Wild Ones annual environmental awards recognize outstanding college students whose work actively support the Wild
Ones mission through natural area restoration, research, education, and native plant conservation in gardens and landscapes. Four students were presented the awards for 2015 by the Oak Openings Region chapter president, Hal Mann.
Scholarship selection: Wild Ones partner agencies, such as universities or park districts nominate an exemplary undergraduate or graduate student who is actively engaged in caring for the environment. The chapter board selects scholarship recipients. To celebrate the students’ accomplishments, nominators and scholarship winners were guests at a special dinner. One of the nominators, Erika Buri, Executive Director of the Olander Park System described the recipients as “AWESOME!”
“It was an exciting presentation for all attending. Nominators beamed with pride for their students, Wild Ones members shared in the glow of good spirit, and the recipients were quite energized by their recognition,” observed past-president Denise Gehring. “Originating here, this award program has become the model for scholarship awards for the other 49 Wild Ones chapters nationally.”
A positive result of the scholarship is that winners become connected regionally and nationally to the Wild Ones environmental network with greater access to professional development, field work, conferences, writing opportunities, and stewardship experiences. Direct benefits locally include reducing “brain-drain” with dedicated participation by a younger demographic, chapter growth, and enhanced environmental collaboration.
2015 Wild Ones Scholarship Winners:
Paige Arnold, Bowling Green State University
Nominated by Dr. Helen Michaels, Bowling Green State University; award presented by Penny Wagner, Metroparks
Paige is currently in the first year of her Master’s program at BGSU in Ecology and Conservation Biology. She is passionate about conservation and worked part-time for many years as a veterinary technician. As an undergraduate, Paige studied pollination ecology of Wild Lupine, and the federally endangered White Lady Slipper Orchid. She volunteered on campus prairie restoration projects and completed her BS at BGSU in May 2013. She was then employed by the Metroparks of the Toledo Area where she worked on the land management crew and at the Blue Creek Native Seed Nursery. Paige is pursuing a career in ecological restoration and is currently developing her graduate thesis research on plant-butterfly interactions including nectar chemistry and pollinators.
Maureen Bogdanski, University of Toledo
Nominated by Erika Buri, The Olander Park System (TOPS)
Maureen Bogdanski, a senior at the University of Toledo, is pursuing a double major in Environmental Science and Economics with a concentration in Environmental Economics. She is a recipient of both the C.Z. Wolfe Scholarship from the Department of Environmental Science, and the Shapiro Scholarship from the Department of Economics. She is currently employed for her second year with The Olander Park System on the conservation crew. In 2014, she was promoted as the leader of a new youth program for TOPS, the Olander Conservation Crew. This program engages 7th and 8th graders in restoration activities at TOPS, while also introducing them to local ecosystems with presentations from scientists and conservationists in NW Ohio. Fifteen youth participated in the program this year, with rave reviews from parents.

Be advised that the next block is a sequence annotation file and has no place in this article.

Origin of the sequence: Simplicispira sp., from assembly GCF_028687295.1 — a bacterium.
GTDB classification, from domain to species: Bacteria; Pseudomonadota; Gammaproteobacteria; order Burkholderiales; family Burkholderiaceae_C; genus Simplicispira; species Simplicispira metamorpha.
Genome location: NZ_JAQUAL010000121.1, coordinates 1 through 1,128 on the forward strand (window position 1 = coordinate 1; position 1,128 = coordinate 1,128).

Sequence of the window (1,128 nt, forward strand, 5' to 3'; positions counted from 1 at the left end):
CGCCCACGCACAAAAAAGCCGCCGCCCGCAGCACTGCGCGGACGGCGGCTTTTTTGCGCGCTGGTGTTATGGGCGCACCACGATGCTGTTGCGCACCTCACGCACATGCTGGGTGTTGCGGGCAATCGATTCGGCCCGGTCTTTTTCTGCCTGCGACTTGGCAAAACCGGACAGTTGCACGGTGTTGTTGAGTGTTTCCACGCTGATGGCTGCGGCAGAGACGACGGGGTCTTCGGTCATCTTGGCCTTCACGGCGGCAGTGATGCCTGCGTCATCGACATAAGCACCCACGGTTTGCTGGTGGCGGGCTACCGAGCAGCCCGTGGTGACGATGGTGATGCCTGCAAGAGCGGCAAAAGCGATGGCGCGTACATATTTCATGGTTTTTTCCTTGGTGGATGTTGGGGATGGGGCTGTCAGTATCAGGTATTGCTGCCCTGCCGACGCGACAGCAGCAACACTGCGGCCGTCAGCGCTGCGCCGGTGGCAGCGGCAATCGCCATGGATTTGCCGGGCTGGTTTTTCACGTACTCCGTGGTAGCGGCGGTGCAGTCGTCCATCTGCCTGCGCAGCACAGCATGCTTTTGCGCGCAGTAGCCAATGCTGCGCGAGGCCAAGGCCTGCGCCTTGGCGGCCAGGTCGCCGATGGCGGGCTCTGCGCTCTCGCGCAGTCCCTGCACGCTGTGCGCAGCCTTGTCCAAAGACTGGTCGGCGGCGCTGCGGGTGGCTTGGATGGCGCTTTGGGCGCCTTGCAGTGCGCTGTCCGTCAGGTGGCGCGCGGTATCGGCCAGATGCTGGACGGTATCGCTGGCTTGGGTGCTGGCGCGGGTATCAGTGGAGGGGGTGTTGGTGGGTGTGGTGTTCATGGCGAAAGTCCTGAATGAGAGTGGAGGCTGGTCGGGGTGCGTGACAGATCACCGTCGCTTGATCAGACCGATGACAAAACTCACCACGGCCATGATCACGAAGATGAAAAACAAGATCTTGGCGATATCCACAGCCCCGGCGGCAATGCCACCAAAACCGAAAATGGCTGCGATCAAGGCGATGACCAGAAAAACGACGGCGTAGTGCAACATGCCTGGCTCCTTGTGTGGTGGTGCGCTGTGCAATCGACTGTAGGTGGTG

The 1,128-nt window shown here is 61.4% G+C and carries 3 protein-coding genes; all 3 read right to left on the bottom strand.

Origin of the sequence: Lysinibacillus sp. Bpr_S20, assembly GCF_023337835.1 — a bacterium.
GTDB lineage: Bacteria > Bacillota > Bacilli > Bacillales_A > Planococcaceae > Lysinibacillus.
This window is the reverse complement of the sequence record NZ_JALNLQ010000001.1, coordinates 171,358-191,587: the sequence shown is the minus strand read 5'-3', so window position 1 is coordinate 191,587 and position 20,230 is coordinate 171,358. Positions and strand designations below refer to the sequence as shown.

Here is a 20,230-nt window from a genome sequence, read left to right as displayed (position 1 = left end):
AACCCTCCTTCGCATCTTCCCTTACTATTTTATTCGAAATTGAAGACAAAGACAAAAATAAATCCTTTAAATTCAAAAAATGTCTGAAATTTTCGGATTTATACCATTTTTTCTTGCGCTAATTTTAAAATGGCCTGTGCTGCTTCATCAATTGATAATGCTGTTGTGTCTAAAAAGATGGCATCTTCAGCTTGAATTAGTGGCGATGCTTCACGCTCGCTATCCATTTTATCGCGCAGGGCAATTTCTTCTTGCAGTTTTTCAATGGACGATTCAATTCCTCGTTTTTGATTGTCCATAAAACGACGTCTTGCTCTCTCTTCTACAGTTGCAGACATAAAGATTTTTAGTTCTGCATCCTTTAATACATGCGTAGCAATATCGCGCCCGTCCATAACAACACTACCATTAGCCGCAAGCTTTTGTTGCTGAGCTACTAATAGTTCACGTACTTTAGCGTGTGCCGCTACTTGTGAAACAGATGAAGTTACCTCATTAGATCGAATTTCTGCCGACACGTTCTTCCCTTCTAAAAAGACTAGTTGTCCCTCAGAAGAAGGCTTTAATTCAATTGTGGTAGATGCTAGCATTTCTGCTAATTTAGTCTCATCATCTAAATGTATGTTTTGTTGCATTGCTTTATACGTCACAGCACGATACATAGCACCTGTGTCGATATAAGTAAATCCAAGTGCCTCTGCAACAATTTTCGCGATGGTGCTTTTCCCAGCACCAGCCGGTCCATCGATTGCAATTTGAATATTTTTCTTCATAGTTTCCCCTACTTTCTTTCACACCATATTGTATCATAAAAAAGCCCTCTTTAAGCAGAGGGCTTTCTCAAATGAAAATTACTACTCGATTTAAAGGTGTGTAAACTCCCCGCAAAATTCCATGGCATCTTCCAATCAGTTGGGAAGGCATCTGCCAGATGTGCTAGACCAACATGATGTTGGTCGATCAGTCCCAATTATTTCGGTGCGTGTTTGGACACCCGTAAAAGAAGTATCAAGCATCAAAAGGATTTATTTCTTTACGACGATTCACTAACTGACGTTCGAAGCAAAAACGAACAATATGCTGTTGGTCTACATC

She has also developed the Northern Bobwhite Survey Protocol to determine whether or not there are quail populations established at Sylvan Prairie Park as her departmental honors project. In addition, she is working on an independent study project in the Department of Economics to determine the value of reintroduction of quail to Sylvan Prairie Park.
Kelly Leffler, Bowling Green State University
Nominated by Cinda Stutzman, Bowing Green City Parks
Kelly has been volunteering for BG Parks since September of 2013 and has been assisting with native seed collecting and processing, invasive species removal and holiday programs. She is majoring in Biology, with a minor in Environmental Science at BGSU and will be graduating this coming May. Kelly completed an animal husbandry internship in the education animal center at the Toledo Zoo last spring, where she learned how to care for and conduct presentations with live animals.
This past summer, she worked for the Toledo Metroparks as an education program presenter where she interpreted history on the canal boat at Providence Metropark. At that time, she became nationally certified as an interpretive guide. When she is at home in Aurora, she volunteers for the Geauga County Park District. She likes to stay active and has played club soccer for four years at BGSU and is a member of Alpha Phi Omega service fraternity. Her long-term goal is to be a park naturalist.
Brittani Furlong, University of Toledo
Nominated by Dr. Todd Crail, University of Toledo
Brittani Furlong is a “hometown gal” from Maumee, OH. After attended Maumee H.S, she graduated with a BS from the University of Toledo, Department of Environmental Science. Because of her outstanding environmental work, she was asked to stay on to pursue a MS at UT in the same department. Brittani has led volunteer frog monitoring at Irwin Prairie State Nature Preserve for the last two years, and helped empower a volunteer work force of 50 people this past summer to do citizen science. This past semester, Brittani helped tend the Classroom Garden, and has worked with both food and pollinator plants. She has an exploring interest in all things natural in the Toledo area. To quote her: “I never thought I would ever want to see this town again after graduation, but now I couldn’t imagine leaving.”